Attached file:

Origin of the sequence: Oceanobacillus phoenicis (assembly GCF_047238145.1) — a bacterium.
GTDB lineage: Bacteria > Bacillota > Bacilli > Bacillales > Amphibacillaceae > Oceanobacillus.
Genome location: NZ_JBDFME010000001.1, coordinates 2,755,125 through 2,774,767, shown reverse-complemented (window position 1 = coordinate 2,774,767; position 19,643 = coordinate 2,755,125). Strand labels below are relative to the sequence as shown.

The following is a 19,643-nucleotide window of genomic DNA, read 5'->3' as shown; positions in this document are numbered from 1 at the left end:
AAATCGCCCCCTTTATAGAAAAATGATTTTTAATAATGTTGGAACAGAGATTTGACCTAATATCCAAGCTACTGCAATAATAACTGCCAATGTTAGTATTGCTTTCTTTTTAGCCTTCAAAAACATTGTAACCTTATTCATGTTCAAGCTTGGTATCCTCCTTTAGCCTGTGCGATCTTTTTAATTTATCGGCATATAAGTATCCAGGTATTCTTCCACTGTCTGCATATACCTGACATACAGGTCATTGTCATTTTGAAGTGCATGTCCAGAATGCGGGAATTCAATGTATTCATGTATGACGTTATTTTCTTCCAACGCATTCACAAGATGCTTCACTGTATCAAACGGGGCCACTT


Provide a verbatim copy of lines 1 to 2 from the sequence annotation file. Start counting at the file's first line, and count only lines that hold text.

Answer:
Origin of the sequence: Oceanobacillus phoenicis (assembly GCF_047238145.1) — a bacterium.
GTDB lineage: Bacteria > Bacillota > Bacilli > Bacillales > Amphibacillaceae > Oceanobacillus.